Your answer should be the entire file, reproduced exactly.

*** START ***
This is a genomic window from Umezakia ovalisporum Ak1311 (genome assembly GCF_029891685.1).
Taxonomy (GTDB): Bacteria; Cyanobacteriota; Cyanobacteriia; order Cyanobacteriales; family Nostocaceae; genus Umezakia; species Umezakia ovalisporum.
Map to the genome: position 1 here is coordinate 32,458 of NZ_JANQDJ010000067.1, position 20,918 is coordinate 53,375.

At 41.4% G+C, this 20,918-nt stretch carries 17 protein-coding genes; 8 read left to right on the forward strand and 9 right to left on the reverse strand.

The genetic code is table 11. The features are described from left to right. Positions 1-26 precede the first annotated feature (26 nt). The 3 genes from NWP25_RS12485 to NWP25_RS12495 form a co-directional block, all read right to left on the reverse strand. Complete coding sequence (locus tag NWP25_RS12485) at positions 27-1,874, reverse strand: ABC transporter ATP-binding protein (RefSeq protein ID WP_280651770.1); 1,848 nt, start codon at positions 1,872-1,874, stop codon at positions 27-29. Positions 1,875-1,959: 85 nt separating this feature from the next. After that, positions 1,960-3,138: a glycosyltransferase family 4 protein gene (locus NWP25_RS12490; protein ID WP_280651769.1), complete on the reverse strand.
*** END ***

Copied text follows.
This is a genomic window from Umezakia ovalisporum Ak1311 (genome assembly GCF_029891685.1).
Taxonomy (GTDB): Bacteria; Cyanobacteriota; Cyanobacteriia; order Cyanobacteriales; family Nostocaceae; genus Umezakia; species Umezakia ovalisporum.
Map to the genome: position 1 here is coordinate 32,458 of NZ_JANQDJ010000067.1, position 20,918 is coordinate 53,375.

At 41.4% G+C, this 20,918-nt stretch carries 17 protein-coding genes; 8 read left to right on the forward strand and 9 right to left on the reverse strand.

The genetic code is table 11. The features are described from left to right. Positions 1-26 precede the first annotated feature (26 nt). The 3 genes from NWP25_RS12485 to NWP25_RS12495 form a co-directional block, all read right to left on the reverse strand. Complete coding sequence (locus tag NWP25_RS12485) at positions 27-1,874, reverse strand: ABC transporter ATP-binding protein (RefSeq protein ID WP_280651770.1); 1,848 nt, start codon at positions 1,872-1,874, stop codon at positions 27-29. Positions 1,875-1,959: 85 nt separating this feature from the next. After that, positions 1,960-3,138: a glycosyltransferase family 4 protein gene (locus NWP25_RS12490; protein ID WP_280651769.1), complete on the reverse strand.